Multivalue and Filtered Portals

Consider a second scenario in which you might want to filter on two criteria. To accomplish this task, add a second criterion to your match relationship, as shown in Figure 16.13.

Figure 16.13. This example makes use of two match criteria.

The relationship shown in Figure 16.13 filters on match values for both status and date fields. A filter acts on both fields. Notice the images/U2265.jpg border=0> operator on the date. You can use a combination of match fields and relationship operators to display a wide range of related records.

This enables you to create a filtered portal with a range of possible, mutually inclusive filters. You can allow someone to select, say, all active listings for dates greater than 4/1/2006.

Multivalue Or Filtered Portals

A natural extension to the example you've been exploring is a case wherein you want the portal to match one or another criterion but not necessarily both criteria. For example, what if you alter the value list attached to gFilter_ListingStatus to include "all" as an option? Here you will want listings for an agent displayed based on his status, unless the user selects All, in which case all listings for a given agent should be displayed.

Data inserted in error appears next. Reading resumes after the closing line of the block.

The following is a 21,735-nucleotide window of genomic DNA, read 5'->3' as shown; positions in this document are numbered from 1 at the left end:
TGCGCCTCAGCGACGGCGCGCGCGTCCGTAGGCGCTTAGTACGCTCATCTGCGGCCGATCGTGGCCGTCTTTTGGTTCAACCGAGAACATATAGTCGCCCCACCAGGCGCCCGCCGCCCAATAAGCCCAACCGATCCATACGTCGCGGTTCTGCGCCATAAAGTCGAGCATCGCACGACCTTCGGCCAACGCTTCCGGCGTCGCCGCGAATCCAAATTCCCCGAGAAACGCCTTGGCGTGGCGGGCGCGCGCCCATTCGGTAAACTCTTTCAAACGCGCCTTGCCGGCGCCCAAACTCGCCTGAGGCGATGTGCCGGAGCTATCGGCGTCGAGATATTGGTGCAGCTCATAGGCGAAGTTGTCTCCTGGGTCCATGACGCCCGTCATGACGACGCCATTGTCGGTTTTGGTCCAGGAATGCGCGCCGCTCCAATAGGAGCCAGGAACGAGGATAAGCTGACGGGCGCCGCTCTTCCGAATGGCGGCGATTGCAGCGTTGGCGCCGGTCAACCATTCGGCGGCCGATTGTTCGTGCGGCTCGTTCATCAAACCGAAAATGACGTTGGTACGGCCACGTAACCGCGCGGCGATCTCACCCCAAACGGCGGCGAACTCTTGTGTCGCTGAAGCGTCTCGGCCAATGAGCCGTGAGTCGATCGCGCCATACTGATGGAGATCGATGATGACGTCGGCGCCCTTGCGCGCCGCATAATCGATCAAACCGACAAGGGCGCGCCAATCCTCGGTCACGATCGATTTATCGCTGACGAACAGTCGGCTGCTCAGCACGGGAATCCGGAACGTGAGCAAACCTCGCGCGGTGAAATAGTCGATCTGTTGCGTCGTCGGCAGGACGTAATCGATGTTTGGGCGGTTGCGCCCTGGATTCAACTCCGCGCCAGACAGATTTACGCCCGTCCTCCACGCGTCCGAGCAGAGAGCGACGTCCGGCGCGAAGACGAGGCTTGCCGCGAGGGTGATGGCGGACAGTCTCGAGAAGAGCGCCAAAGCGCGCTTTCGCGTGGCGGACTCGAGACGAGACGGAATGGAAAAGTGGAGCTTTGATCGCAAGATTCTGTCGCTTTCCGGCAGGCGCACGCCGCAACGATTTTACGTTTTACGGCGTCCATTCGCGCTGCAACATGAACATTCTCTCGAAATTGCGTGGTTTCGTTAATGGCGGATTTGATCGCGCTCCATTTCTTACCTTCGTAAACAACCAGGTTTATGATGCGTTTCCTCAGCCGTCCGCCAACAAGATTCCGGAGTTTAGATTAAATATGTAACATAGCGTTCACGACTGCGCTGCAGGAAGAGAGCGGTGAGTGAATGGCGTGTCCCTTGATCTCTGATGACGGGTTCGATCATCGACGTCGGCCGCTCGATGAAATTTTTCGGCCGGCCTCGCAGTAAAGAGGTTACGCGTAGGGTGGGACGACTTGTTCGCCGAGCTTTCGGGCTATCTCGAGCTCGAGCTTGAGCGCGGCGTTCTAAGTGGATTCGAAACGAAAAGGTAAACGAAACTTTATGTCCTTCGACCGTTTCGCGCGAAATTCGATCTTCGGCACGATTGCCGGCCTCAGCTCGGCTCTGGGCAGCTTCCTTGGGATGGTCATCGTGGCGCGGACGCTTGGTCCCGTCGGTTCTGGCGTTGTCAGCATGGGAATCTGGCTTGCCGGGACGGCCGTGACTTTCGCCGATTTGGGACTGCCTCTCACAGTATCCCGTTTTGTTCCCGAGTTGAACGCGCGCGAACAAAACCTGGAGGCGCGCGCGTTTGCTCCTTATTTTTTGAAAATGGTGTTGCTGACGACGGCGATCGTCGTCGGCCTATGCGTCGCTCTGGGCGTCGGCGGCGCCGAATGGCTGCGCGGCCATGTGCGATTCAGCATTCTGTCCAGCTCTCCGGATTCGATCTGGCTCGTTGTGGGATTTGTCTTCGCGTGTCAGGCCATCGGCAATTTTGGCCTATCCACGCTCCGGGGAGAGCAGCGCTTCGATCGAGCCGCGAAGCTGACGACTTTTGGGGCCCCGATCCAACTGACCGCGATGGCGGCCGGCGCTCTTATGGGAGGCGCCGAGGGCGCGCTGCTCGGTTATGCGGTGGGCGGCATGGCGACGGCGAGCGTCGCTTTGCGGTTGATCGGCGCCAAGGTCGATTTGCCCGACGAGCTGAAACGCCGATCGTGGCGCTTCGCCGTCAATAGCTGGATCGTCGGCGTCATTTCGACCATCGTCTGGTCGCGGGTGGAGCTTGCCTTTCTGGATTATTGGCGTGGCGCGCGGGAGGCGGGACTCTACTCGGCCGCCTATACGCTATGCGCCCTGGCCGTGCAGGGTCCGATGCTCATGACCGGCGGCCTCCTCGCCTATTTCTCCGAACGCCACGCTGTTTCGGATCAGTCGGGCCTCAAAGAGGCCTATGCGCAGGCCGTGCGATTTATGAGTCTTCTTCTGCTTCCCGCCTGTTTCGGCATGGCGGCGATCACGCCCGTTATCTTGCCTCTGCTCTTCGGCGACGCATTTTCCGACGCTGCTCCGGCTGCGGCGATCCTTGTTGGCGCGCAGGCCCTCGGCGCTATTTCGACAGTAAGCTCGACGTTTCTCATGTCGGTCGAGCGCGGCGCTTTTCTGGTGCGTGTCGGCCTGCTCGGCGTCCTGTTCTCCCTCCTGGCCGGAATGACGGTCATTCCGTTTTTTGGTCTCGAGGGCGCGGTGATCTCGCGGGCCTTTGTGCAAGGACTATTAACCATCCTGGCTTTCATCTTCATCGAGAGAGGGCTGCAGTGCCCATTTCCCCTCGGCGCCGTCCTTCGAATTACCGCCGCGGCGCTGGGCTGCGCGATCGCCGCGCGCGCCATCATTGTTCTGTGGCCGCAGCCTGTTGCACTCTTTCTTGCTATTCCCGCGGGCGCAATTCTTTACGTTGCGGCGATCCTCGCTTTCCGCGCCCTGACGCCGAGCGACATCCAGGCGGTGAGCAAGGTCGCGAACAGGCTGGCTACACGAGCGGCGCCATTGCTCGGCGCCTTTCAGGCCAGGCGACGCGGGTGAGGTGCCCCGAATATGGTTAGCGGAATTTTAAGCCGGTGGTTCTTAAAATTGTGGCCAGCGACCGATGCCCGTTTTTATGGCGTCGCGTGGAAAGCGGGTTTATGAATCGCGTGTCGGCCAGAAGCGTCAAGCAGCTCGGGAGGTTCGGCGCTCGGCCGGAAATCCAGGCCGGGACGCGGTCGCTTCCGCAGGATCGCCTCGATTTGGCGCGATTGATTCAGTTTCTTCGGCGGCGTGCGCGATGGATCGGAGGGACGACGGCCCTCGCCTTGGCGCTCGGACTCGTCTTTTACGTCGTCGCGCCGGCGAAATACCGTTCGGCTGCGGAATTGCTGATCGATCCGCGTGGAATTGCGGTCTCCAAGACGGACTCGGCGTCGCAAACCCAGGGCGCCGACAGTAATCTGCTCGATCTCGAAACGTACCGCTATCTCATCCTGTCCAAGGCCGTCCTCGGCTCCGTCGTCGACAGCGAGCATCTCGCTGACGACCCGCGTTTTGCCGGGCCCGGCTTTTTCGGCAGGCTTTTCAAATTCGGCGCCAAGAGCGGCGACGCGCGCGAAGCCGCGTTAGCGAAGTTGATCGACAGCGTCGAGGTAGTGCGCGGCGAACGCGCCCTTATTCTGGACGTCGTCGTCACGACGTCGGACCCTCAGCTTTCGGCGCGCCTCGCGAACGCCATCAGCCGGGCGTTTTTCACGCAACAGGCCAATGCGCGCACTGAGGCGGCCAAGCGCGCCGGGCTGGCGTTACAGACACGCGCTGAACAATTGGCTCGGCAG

You need to apply the technique for a multi-key as discussed previously. In the earlier example, the multi-key was applied to the front end of the relationship. This time we apply it to the back end.

Create a calculation field in the listings table like so:

listingStatus & "¶" & "all"

Now change the listing side of the relationship from listingStatus to the new calculation field. This is the only change (beyond adding the "all" option to your filter value list) that you need to make to turn this into an Or filter. This relationship resolves where values in the status list include one of the three statuses or "all".

Ranged, Multivalue Or Filtered Portals

Multivalue Or filters can become quite powerful. Consider a new example: Imagine wanting to provide users with a filtered list of contact names from a pool of hundreds or even thousands of records in a contact table. Instead of creating a value list by which to filter, allow your users to type a few characters of text into a filter field. If a user enters co, your (presumed) contacts returned in the portal might be a list like this:

Coleen Neff

Corbin Daniels

Cordelia Henrich

If someone enters col, the list might return only Coleen Neff.

The way to approach this is to use the relationship operators for comparing ranges of text. Consider an example in which you have the following fields in a contact table:

  • gMatchFieldA text field stored globally where users type whatever portion of text by which they'd like to match.
  • NameFirstThe first name of your contact person.

You now need to compare the text co against some set of values to get the record for Coleen Neff to appear from the list.

Consider that a < c is a valid expression in FileMaker Pro. By relying on text string comparisons, you can create a relationship comparing your gMatchField to NameField. If you create a calculation like